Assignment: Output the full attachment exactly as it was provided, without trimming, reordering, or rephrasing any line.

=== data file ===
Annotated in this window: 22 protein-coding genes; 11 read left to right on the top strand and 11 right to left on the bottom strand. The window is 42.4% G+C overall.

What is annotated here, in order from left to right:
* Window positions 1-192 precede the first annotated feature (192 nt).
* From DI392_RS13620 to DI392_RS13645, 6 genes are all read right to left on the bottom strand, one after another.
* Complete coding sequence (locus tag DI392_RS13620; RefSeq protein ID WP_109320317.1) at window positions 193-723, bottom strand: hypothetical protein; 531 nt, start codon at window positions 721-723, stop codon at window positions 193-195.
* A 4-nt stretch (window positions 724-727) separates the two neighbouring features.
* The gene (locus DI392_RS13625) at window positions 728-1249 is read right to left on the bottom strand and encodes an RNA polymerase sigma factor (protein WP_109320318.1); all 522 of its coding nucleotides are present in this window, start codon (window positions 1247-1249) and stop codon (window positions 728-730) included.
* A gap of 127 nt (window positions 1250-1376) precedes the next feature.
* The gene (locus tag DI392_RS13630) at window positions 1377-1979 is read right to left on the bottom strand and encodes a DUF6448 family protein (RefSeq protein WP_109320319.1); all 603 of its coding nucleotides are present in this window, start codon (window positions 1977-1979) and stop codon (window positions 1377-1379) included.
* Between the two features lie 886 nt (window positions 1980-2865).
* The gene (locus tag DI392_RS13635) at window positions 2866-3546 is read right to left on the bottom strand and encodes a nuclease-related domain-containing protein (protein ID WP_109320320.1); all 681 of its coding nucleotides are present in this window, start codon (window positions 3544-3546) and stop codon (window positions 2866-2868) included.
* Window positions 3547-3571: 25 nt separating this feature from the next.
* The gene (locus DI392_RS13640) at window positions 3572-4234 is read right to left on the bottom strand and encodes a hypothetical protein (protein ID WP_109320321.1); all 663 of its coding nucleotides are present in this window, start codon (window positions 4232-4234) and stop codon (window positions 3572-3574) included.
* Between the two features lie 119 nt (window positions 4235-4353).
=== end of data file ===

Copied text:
Annotated in this window: 22 protein-coding genes; 11 read left to right on the top strand and 11 right to left on the bottom strand. The window is 42.4% G+C overall.

What is annotated here, in order from left to right:
* Window positions 1-192 precede the first annotated feature (192 nt).
* From DI392_RS13620 to DI392_RS13645, 6 genes are all read right to left on the bottom strand, one after another.
* Complete coding sequence (locus tag DI392_RS13620; RefSeq protein ID WP_109320317.1) at window positions 193-723, bottom strand: hypothetical protein; 531 nt, start codon at window positions 721-723, stop codon at window positions 193-195.
* A 4-nt stretch (window positions 724-727) separates the two neighbouring features.
* The gene (locus DI392_RS13625) at window positions 728-1249 is read right to left on the bottom strand and encodes an RNA polymerase sigma factor (protein WP_109320318.1); all 522 of its coding nucleotides are present in this window, start codon (window positions 1247-1249) and stop codon (window positions 728-730) included.
* A gap of 127 nt (window positions 1250-1376) precedes the next feature.
* The gene (locus tag DI392_RS13630) at window positions 1377-1979 is read right to left on the bottom strand and encodes a DUF6448 family protein (RefSeq protein WP_109320319.1); all 603 of its coding nucleotides are present in this window, start codon (window positions 1977-1979) and stop codon (window positions 1377-1379) included.
* Between the two features lie 886 nt (window positions 1980-2865).
* The gene (locus tag DI392_RS13635) at window positions 2866-3546 is read right to left on the bottom strand and encodes a nuclease-related domain-containing protein (protein ID WP_109320320.1); all 681 of its coding nucleotides are present in this window, start codon (window positions 3544-3546) and stop codon (window positions 2866-2868) included.
* Window positions 3547-3571: 25 nt separating this feature from the next.
* The gene (locus DI392_RS13640) at window positions 3572-4234 is read right to left on the bottom strand and encodes a hypothetical protein (protein ID WP_109320321.1); all 663 of its coding nucleotides are present in this window, start codon (window positions 4232-4234) and stop codon (window positions 3572-3574) included.
* Between the two features lie 119 nt (window positions 4235-4353).